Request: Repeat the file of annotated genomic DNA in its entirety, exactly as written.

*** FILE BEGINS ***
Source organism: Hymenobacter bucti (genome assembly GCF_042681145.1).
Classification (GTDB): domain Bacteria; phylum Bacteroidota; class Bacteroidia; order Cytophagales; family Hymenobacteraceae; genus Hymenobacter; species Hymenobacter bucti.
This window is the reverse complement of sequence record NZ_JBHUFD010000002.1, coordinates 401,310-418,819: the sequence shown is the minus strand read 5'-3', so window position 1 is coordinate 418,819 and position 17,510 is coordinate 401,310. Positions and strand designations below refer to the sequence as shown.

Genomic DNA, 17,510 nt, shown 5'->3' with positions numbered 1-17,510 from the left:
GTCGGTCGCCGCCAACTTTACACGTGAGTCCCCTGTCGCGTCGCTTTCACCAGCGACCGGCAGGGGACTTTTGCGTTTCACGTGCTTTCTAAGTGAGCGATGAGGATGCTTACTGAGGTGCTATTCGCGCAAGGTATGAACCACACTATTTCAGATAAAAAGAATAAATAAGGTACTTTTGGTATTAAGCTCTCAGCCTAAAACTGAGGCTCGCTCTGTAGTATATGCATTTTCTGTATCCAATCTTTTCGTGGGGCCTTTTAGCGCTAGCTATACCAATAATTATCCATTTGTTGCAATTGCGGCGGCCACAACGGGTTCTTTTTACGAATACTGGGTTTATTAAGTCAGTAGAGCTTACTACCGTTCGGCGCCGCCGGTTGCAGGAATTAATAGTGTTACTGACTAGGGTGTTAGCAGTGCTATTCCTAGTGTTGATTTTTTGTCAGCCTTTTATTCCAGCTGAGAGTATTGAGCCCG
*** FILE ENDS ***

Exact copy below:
Source organism: Hymenobacter bucti (genome assembly GCF_042681145.1).
Classification (GTDB): domain Bacteria; phylum Bacteroidota; class Bacteroidia; order Cytophagales; family Hymenobacteraceae; genus Hymenobacter; species Hymenobacter bucti.
This window is the reverse complement of sequence record NZ_JBHUFD010000002.1, coordinates 401,310-418,819: the sequence shown is the minus strand read 5'-3', so window position 1 is coordinate 418,819 and position 17,510 is coordinate 401,310. Positions and strand designations below refer to the sequence as shown.

Genomic DNA, 17,510 nt, shown 5'->3' with positions numbered 1-17,510 from the left:
GTCGGTCGCCGCCAACTTTACACGTGAGTCCCCTGTCGCGTCGCTTTCACCAGCGACCGGCAGGGGACTTTTGCGTTTCACGTGCTTTCTAAGTGAGCGATGAGGATGCTTACTGAGGTGCTATTCGCGCAAGGTATGAACCACACTATTTCAGATAAAAAGAATAAATAAGGTACTTTTGGTATTAAGCTCTCAGCCTAAAACTGAGGCTCGCTCTGTAGTATATGCATTTTCTGTATCCAATCTTTTCGTGGGGCCTTTTAGCGCTAGCTATACCAATAATTATCCATTTGTTGCAATTGCGGCGGCCACAACGGGTTCTTTTTACGAATACTGGGTTTATTAAGTCAGTAGAGCTTACTACCGTTCGGCGCCGCCGGTTGCAGGAATTAATAGTGTTACTGACTAGGGTGTTAGCAGTGCTATTCCTAGTGTTGATTTTTTGTCAGCCTTTTATTCCAGCTGAGAGTATTGAGCCCG